Astrophys. J., 835, 159-159 (2017/February-1)
On the dearth of ultra-faint extremely metal-poor galaxies.
SANCHEZ ALMEIDA J., FILHO M.E., DALLA VECCHIA C. and SKILLMAN E.D.
Abstract (from CDS):
Local extremely metal-poor galaxies (XMPs) are of particular astrophysical interest since they allow us to look into physical processes characteristic of the early universe, from the assembly of galaxy disks to the formation of stars in conditions of low metallicity. Given the luminosity-metallicity relationship, all galaxies fainter than Mr ≃ -13 are expected to be XMPs. Therefore, XMPs should be common in galaxy surveys. However, they are not common, because several observational biases hamper their detection. This work compares the number of faint XMPs in the SDSS-DR7 spectroscopic survey with the expected number, given the known biases and the observed galaxy luminosity function (LF). The faint end of the LF is poorly constrained observationally, but it determines the expected number of XMPs. Surprisingly, the number of observed faint XMPs (∼10) is overpredicted by our calculation, unless the upturn in the faint end of the LF is not present in the model. The lack of an upturn can be naturally understood if most XMPs are central galaxies in their low-mass dark matter halos, which are highly depleted in baryons due to interaction with the cosmic ultraviolet background and to other physical processes. Our result also suggests that the upturn toward low luminosity of the observed galaxy LF is due to satellite galaxies.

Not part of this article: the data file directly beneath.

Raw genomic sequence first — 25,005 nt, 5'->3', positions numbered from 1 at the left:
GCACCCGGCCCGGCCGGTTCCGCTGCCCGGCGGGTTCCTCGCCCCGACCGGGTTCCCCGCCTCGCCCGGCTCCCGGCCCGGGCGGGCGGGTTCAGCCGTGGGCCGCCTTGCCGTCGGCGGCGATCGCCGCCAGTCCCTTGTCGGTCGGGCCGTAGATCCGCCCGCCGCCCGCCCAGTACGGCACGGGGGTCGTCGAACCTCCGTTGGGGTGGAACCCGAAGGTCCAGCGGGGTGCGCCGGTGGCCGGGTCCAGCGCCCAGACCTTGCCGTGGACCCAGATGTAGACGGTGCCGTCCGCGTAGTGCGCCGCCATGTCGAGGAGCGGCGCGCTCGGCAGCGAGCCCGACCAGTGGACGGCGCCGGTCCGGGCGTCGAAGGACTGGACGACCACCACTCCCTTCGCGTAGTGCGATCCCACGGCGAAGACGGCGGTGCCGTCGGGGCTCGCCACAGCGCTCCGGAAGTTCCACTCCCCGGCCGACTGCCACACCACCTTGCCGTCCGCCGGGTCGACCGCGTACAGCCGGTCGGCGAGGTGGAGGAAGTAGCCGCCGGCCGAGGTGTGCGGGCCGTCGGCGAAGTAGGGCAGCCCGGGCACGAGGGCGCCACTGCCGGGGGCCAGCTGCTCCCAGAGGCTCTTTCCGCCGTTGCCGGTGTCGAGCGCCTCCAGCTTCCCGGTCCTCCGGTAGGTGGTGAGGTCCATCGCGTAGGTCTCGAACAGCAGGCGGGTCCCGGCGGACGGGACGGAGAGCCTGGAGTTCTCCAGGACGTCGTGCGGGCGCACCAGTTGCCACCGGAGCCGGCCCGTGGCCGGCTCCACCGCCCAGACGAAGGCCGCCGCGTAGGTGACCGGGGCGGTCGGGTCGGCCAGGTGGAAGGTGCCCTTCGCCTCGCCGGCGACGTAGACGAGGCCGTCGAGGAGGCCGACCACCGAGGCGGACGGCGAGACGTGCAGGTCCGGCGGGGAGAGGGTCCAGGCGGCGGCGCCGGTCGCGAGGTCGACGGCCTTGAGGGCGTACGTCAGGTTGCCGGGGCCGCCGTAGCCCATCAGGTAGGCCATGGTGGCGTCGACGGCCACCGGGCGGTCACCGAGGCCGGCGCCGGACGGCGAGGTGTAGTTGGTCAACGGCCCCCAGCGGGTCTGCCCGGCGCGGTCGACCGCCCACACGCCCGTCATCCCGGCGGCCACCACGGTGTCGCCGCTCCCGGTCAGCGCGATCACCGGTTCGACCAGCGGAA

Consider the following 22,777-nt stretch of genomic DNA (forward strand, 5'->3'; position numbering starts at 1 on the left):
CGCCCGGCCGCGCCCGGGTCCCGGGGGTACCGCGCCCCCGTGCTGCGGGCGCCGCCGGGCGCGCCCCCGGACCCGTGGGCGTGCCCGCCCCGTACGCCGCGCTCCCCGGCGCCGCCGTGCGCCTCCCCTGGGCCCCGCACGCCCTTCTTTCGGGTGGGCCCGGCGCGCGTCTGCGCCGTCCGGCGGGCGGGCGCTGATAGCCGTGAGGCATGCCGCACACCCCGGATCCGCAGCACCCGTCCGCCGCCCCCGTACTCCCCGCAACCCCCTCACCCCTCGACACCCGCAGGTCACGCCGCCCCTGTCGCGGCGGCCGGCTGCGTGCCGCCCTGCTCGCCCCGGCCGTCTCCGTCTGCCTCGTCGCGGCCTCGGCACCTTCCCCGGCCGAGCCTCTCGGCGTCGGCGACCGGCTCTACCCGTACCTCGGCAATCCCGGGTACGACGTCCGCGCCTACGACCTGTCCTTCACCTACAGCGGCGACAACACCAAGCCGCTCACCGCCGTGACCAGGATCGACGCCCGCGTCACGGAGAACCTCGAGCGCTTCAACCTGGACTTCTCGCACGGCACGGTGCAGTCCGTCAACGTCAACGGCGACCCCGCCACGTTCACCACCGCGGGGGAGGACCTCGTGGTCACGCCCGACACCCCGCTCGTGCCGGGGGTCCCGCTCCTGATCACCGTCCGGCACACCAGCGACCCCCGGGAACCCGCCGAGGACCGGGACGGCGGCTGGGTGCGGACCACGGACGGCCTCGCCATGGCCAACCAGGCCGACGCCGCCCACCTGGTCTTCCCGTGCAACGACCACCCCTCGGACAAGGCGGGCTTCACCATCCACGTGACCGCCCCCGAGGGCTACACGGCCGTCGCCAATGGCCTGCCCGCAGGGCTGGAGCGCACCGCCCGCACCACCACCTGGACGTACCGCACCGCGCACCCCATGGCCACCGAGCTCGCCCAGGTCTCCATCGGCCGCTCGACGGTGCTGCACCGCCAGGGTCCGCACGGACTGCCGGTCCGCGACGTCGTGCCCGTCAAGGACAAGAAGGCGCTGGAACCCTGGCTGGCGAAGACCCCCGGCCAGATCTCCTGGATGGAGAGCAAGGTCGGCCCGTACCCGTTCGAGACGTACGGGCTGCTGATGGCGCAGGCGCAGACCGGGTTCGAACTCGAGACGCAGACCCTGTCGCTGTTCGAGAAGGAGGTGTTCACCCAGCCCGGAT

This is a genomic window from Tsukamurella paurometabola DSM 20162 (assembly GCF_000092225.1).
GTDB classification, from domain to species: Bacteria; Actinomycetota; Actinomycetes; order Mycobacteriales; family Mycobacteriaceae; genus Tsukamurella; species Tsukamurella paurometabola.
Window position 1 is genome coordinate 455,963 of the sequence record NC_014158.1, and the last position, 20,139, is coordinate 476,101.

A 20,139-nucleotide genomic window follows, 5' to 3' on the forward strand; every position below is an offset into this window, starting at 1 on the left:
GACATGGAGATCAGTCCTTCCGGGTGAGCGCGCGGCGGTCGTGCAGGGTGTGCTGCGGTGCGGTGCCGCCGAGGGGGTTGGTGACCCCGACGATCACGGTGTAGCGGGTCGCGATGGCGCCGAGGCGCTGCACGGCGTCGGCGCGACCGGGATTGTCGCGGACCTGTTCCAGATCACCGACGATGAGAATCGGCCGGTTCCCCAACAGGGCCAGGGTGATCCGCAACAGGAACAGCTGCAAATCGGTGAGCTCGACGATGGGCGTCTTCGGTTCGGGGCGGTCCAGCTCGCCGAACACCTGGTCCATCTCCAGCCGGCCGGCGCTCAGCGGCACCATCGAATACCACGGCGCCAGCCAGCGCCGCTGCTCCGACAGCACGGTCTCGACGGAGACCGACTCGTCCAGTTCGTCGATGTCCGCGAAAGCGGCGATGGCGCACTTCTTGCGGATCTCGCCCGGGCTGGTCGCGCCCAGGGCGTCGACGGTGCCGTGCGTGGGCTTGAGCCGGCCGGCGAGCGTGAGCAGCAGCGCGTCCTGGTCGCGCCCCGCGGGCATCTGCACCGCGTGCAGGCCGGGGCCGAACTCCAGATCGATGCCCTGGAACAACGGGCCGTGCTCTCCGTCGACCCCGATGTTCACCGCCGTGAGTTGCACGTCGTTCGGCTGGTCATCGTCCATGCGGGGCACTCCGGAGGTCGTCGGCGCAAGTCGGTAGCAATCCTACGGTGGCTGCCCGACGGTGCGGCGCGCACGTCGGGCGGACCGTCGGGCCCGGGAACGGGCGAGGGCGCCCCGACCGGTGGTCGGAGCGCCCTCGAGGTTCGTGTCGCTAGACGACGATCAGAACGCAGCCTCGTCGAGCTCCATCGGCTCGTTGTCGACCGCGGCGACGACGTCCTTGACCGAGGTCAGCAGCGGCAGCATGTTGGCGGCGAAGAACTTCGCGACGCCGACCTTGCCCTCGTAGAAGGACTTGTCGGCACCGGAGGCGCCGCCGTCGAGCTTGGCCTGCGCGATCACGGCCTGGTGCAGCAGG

© 2017. The American Astronomical Society. All rights reserved.
galaxies: abundances - galaxies: dwarf - galaxies: formation - galaxies: luminosity function, mass function - galaxies: statistics - intergalactic medium - intergalactic medium
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